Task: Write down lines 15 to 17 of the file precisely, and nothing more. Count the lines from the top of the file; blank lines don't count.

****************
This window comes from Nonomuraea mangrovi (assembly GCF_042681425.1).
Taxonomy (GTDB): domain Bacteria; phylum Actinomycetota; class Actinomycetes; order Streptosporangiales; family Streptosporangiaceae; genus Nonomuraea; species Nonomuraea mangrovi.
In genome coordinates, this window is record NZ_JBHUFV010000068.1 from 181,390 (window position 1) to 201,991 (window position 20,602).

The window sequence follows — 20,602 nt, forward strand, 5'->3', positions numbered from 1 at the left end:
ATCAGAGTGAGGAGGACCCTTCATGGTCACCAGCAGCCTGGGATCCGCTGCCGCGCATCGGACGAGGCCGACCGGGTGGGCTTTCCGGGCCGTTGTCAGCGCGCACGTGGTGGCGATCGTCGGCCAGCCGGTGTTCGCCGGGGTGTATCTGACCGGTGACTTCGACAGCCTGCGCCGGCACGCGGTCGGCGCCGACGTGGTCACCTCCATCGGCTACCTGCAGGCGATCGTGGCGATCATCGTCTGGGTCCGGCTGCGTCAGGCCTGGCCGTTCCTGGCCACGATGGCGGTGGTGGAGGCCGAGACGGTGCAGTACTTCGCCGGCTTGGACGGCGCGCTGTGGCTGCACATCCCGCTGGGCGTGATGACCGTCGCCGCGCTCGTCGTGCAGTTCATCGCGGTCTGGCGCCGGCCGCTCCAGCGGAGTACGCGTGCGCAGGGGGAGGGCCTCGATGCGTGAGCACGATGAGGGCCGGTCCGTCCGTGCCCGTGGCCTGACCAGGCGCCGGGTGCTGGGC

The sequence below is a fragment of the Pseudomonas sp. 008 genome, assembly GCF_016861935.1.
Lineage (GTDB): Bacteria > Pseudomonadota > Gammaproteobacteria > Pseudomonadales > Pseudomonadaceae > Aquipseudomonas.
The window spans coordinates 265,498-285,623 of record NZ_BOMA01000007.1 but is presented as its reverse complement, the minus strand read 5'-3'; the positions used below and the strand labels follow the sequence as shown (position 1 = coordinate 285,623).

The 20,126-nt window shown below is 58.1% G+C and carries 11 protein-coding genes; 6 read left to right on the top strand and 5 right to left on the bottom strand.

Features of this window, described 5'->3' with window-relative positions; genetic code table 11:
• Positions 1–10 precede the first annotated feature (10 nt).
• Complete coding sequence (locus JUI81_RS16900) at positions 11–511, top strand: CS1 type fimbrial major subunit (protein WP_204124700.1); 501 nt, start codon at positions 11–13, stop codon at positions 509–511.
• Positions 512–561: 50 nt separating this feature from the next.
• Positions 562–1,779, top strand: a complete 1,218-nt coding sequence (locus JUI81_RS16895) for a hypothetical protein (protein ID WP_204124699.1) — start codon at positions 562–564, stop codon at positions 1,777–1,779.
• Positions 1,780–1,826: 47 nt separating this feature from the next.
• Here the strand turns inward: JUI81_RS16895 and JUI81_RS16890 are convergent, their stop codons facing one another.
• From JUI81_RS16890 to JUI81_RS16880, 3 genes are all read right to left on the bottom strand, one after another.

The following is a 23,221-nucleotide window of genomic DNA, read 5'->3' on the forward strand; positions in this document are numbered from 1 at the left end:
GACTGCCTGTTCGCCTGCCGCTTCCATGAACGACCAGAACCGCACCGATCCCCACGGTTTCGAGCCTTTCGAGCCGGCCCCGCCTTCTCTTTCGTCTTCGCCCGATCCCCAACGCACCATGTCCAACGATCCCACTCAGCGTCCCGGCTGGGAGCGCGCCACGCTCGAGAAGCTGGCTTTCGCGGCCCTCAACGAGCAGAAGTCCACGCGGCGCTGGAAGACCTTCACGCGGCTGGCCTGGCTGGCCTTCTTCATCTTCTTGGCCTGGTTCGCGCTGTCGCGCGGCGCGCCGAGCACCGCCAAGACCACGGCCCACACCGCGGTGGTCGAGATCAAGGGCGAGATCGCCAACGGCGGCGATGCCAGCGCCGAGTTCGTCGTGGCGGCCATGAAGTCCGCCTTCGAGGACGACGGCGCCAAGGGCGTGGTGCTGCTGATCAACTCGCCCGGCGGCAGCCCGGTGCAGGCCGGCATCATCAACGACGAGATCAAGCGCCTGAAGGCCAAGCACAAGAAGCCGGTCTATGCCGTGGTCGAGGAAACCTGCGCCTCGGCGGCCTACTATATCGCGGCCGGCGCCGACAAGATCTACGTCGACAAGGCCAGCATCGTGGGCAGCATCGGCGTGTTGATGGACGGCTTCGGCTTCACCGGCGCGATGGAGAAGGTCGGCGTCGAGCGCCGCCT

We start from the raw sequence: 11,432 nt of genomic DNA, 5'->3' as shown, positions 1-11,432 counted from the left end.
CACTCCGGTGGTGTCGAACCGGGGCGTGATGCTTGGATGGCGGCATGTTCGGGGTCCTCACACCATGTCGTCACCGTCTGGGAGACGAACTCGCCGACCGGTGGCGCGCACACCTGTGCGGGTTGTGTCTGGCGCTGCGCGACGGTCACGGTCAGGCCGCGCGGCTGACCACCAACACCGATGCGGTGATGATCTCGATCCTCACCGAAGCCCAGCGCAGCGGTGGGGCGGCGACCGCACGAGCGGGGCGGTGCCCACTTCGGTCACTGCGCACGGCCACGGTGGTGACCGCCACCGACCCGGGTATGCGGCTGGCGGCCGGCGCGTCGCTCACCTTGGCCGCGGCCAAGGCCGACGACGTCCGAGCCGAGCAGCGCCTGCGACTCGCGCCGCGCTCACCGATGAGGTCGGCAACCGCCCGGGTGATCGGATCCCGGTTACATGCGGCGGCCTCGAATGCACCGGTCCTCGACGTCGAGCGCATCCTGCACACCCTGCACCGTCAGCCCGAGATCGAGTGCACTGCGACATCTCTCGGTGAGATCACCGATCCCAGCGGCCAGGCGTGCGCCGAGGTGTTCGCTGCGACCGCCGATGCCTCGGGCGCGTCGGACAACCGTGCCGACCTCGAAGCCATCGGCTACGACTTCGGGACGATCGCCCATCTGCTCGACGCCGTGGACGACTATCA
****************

• Positions 1,780–1,826: 47 nt separating this feature from the next.
• Here the strand turns inward: JUI81_RS16895 and JUI81_RS16890 are convergent, their stop codons facing one another.
• From JUI81_RS16890 to JUI81_RS16880, 3 genes are all read right to left on the bottom strand, one after another.